Wingtip, a Microsoft Design Expo project
Coursework is not the only challenge faced by college student.
Getting into college means spending the next few years in a brand new environment, which brings difficulties.
“It takes me too much effort to talk with people I don’t know, and understand people from different culture.”
“I don’t want to offend people by saying something because I may get misunderstood.”
“Making friend with local people is hard, because I don’t know what to talk about, and I don’t know what are they talking about.”
“I always try to be social and meet new people, but I don’t know where should I start.”
Because of lacking common interest, new students, no matter from another state or another country, find it hard to start conversations with local students. On the other hand, although University of Washington provides its students with large amount of resources, those resources are all separated into more than twelve different platforms, so students can hardly make use of them.
We believe, Conversational User Interface (CUI), with its ability to understand users' environment and provide real-time feedback, might be a good approach to help those new students to face the challenges, and boost their college life experiences.
A personal assistant through Conversational User Interface.
We implement Wingtip on the Husky Card (ID card for University of Washington students, faculties and staffs), because it is the thing that takes the journey through college with you. It stores personal information and people take it everywhere; making it the perfect platform.
The conversational system also coordinates with My UW website to access your personal information like course schedule, and the Wingtip mobile application helps store the data about your interest and previous experiences gathered through the conversation. It uses both voice and text message to communicate with you, depends on your current environment and condition. All the data are stored locally so no one can access them besides you.
By understanding users' circumstances and the surrounding environment, Wingtip can provide active or on-demand services via voice communication or text messages.
Wingtip prepares the student for college by helping them fill out paper work, and schedule orientation.
It begins to learn about the student by asking about himself/herself and it answers any questions that the students may have.
During your study,
Wingtip checks in from time to time to see if the student needs any help settling in.
It encourages the student to go out and make friends. It shares events and activities of interest to the student.
As you get comfortable,
WHAT'S GOING ON TODAY?
Share resources like UW fairs, talks and concerts, as well as Seattle events based on interests.
WHERE CAN I...?
Informs the student about the resources at UW and the surrounding area.
I DON'T UNDERSTAND...
Wingtips provides encouragement, explanations, and tips when necessary.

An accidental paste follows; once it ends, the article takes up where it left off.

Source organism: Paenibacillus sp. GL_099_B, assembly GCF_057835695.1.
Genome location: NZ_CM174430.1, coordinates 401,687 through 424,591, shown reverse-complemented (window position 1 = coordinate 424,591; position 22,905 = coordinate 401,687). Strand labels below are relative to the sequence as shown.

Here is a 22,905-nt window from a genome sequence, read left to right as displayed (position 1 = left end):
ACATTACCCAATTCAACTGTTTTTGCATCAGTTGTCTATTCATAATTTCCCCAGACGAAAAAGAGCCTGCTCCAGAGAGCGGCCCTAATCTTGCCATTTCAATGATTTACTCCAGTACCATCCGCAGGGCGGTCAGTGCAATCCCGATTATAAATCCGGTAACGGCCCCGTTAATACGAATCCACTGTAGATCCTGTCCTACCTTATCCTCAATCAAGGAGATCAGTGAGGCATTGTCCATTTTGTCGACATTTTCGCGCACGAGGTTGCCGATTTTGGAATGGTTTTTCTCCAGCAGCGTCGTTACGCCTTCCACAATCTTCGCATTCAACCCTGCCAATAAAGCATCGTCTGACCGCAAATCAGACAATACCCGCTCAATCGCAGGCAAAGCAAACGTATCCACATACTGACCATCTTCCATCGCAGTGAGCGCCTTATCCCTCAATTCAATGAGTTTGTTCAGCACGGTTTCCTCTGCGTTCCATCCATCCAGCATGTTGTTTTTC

Other college campuses or any large organizations could use Wingtip to help their members become more involved.
It connects people and highlights resources, letting people successfully fit into the new environment.
This is Annie's story with her new best friend, Wingtip.
A brief overview of our research and design process.
Research & insights
Conversational User Interface (CUI) is not a new concept, and there are several successful applications in the market. So we began our project by conducting some secondary research on the current state of CUI and its uses. We discovered that CUI could be an assistant for people to transfer into a new environment because of its ability to quickly access and communicate information in a comforting manner.
Because four of our team members were international students from China, a big challenge for us was to avoid bias during the research process. Sometimes designers tend to conclude the problems base on their personal experiences, but they cannot fully represent users' problems. To avoid bias, we set two user groups, local students and international students, and interviewed people in each group. We realized that the lack of common interest and necessary information prevented new students from merging into the community.
Designing a CUI was differ from designing a GUI, because it focused on the interaction instead of the graphic interface. In this process, envisioning how the agent would interact with the students was best accomplished by developing a narrative in the form of a storyboard.
Considering myself as a good storyteller, I wrote the script for multiple storyboards, to demonstrate when, where, and how students interact with the CUI. Those storyboards helped us realize that, our final product should not only help the international students. Instead, it should also be useful for students coming from other states, or even local students.
We gave our CUI a cool name: Wingtip, a wingman that gives your tips all the time.
To let Wingtip be accessible to all the students, we implemented it on the Husky Card, which always stayed with students, becoming an essential part of their campus lives. Wingtip could also be used on smartphones, because a smartphone could communicate with its user via both text and voice. We knew that in some circumstances it was not convenient to start a conversation, so Wingtip could also use text messages to communicate with students.
In the end, we created the video prototype shown previously to demonstrate the idea of "Wingtip in real life."
There were two main points for our final presentation: why Wingtip is necessary and how Wingtip works. I sat down with another team member to draft out a way to tell our story that filled all of the holes and accurately described Wingtip's functions. We used the structure of an explanatory essay for the deck, also paid lots of attention on the visual elements of our deck, to make it enjoyable to read.